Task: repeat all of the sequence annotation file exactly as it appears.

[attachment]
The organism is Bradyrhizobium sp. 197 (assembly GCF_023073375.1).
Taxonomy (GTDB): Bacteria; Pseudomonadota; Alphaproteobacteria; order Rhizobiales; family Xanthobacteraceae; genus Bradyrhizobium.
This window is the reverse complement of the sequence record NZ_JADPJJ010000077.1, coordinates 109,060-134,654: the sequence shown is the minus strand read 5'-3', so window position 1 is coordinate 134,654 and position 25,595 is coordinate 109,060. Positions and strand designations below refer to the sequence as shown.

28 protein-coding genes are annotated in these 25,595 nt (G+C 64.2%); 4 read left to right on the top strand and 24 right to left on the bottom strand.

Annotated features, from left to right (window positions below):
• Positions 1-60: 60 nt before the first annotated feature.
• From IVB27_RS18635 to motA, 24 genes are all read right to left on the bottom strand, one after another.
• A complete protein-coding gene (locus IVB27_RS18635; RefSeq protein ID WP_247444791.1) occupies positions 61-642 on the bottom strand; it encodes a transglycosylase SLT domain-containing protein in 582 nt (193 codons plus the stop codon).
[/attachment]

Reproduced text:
The organism is Bradyrhizobium sp. 197 (assembly GCF_023073375.1).
Taxonomy (GTDB): Bacteria; Pseudomonadota; Alphaproteobacteria; order Rhizobiales; family Xanthobacteraceae; genus Bradyrhizobium.
This window is the reverse complement of the sequence record NZ_JADPJJ010000077.1, coordinates 109,060-134,654: the sequence shown is the minus strand read 5'-3', so window position 1 is coordinate 134,654 and position 25,595 is coordinate 109,060. Positions and strand designations below refer to the sequence as shown.

28 protein-coding genes are annotated in these 25,595 nt (G+C 64.2%); 4 read left to right on the top strand and 24 right to left on the bottom strand.

Annotated features, from left to right (window positions below):
• Positions 1-60: 60 nt before the first annotated feature.
• From IVB27_RS18635 to motA, 24 genes are all read right to left on the bottom strand, one after another.
• A complete protein-coding gene (locus IVB27_RS18635; RefSeq protein ID WP_247444791.1) occupies positions 61-642 on the bottom strand; it encodes a transglycosylase SLT domain-containing protein in 582 nt (193 codons plus the stop codon).